Most of us likely recall how much Ronald Reagan loved to misquote John Winthrop's sermon to prospective members of the Massachusetts Bay Colony on shipboard before they landed in the New World, speaking of the new community they would found as “a shining city upon a hill”. Winthrop (above) only spoke about “a city upon a hill” — Reagan added the “shining” for rhetorical effect.
Reagan never quoted the best and most inspiring line from that sermon — “We must delight in each other; make others’ conditions our own; rejoice
together, mourn together, labor and suffer together, always having
before our eyes our commission and community in the work, as members of
the same body.” That, after all, has the stink of socialism on it. It might imply that there was something fundamentally, aboriginally, American about banding together to avert the terrors of old age for our fellow citizens with Social Security, or to avert the terrors of illness though publicly guaranteed health care.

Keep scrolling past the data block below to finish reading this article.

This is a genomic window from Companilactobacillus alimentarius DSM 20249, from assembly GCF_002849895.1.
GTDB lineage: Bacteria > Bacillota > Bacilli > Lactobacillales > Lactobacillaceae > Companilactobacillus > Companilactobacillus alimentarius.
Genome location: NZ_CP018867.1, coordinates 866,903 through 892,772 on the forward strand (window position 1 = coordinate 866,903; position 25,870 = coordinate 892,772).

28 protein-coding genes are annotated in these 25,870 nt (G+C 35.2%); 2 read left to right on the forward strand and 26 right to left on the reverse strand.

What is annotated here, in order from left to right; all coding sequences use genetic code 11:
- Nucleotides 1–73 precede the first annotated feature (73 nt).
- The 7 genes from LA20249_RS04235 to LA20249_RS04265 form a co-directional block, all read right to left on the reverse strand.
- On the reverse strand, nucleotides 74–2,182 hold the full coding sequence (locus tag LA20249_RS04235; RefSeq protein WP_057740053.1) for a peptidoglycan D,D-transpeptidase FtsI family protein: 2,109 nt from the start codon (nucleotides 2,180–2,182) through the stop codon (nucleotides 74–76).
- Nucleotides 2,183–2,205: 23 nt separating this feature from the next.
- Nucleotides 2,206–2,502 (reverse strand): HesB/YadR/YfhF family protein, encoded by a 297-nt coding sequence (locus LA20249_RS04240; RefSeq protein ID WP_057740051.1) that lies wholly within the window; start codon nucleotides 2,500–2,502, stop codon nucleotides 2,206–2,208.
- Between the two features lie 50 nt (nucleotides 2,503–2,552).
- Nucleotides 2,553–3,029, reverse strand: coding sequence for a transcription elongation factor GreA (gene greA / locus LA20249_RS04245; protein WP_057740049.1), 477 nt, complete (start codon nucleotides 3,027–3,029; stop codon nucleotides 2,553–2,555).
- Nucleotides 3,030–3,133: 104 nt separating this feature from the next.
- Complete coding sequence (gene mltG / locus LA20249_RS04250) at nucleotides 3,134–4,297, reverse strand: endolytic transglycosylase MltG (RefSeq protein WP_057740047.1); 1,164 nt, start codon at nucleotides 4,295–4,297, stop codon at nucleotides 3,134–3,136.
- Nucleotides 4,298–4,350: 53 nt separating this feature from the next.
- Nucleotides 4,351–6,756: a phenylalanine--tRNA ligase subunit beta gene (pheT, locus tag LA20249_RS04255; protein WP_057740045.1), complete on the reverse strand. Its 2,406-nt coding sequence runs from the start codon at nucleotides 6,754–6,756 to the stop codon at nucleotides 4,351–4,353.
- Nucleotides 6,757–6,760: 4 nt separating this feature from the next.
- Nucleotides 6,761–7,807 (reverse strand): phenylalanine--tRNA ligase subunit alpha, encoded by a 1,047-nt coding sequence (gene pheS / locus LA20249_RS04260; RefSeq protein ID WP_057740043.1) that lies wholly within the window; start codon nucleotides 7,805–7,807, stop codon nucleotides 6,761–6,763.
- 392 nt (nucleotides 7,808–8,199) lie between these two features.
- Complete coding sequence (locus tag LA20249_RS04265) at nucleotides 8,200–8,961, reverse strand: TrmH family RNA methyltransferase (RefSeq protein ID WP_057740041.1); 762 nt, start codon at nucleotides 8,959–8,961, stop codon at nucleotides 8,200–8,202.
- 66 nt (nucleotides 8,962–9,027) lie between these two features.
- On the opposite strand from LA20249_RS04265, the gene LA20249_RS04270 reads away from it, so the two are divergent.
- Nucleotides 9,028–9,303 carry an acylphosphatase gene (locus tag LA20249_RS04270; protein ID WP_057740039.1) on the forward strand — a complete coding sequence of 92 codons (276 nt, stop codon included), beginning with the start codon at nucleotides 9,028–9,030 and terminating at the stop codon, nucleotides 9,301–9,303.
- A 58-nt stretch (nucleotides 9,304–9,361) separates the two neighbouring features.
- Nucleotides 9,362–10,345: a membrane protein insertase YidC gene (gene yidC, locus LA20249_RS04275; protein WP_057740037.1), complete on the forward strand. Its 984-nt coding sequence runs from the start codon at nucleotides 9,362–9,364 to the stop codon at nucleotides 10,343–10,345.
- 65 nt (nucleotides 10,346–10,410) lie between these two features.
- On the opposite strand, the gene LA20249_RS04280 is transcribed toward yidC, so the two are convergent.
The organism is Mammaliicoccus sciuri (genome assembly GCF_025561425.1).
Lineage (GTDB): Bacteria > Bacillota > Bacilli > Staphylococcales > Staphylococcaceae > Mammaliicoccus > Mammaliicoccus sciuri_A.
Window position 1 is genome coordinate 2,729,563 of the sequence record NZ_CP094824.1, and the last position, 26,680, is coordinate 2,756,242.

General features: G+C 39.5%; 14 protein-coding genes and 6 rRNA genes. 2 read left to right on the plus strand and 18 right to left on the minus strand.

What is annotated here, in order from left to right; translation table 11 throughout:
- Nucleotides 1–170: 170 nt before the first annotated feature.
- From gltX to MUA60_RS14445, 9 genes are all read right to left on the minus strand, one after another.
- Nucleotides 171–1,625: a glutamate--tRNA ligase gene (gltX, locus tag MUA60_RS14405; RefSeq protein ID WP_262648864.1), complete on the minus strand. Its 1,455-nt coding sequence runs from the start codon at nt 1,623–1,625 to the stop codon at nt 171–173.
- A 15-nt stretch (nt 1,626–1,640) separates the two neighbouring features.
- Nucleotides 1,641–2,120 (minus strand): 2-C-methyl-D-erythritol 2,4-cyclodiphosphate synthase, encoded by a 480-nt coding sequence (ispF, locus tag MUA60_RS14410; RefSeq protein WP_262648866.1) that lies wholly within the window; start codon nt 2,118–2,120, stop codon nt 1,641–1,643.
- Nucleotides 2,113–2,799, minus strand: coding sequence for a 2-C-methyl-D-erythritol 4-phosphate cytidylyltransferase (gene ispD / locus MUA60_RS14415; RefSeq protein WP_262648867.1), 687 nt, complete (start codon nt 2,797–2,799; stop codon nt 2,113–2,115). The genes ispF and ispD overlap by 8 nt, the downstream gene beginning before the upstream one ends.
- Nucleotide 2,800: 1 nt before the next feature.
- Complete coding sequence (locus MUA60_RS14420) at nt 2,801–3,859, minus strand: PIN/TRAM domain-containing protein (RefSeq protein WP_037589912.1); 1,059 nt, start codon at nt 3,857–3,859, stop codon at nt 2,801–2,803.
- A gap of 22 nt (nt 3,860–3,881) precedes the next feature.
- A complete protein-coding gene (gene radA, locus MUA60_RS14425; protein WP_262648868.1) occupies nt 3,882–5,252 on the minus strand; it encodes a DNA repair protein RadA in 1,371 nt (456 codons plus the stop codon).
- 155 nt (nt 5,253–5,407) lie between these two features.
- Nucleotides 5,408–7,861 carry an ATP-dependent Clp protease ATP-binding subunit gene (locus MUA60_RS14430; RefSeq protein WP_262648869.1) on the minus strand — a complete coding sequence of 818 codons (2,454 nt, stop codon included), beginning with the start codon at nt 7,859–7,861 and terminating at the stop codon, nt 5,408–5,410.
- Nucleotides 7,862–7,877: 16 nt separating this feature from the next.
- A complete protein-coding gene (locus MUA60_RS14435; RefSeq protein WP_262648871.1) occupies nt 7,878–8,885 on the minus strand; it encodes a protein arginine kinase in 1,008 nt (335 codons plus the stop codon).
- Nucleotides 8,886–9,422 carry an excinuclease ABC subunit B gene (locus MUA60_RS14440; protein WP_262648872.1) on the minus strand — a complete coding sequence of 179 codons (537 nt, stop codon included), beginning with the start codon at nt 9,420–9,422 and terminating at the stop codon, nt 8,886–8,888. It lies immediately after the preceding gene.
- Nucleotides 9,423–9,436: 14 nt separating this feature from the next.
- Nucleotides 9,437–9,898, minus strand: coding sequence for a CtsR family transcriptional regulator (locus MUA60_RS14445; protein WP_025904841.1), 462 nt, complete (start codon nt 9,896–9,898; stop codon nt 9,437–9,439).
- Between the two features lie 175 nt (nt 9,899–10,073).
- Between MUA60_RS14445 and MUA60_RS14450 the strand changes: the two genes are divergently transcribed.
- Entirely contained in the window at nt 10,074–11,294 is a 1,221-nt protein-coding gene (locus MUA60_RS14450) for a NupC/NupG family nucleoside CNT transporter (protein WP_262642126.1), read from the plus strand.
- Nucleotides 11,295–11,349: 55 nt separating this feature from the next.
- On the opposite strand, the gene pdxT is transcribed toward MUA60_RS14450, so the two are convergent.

It's the hypocrisy, the selective memory, the mendacity and the sheer unbridled meanness of the American right which are stinking up the body politic these days. The American left is, and probably always will be, naive, incompetent, a tad deluded and more than a tad self-righteous, infuriating traits all, but the American right has become — there's no other way of saying it — morally depraved. Winthrop, hardly a tolerant man, for all his Christian idealism, would have put modern-day conservatives in the stocks and left them to rot there, for abandoning their commitment to “community in the work”, the sine qua non of the American experiment and the only part of it authentically derived from the actual teachings of Jesus.
America remains a predominantly Christian nation, in the sense that most Americans identify themselves as Christians, and we are still a city upon a hill, shining or not. People look upon this “Christian nation”, see how we treat our sick brother and sisters of modest means and draw their conclusions accordingly — just as Winthrop knew they would.
(With thanks to the writer Sarah Vowell for getting me to go back and read what Winthrop actually said . . .)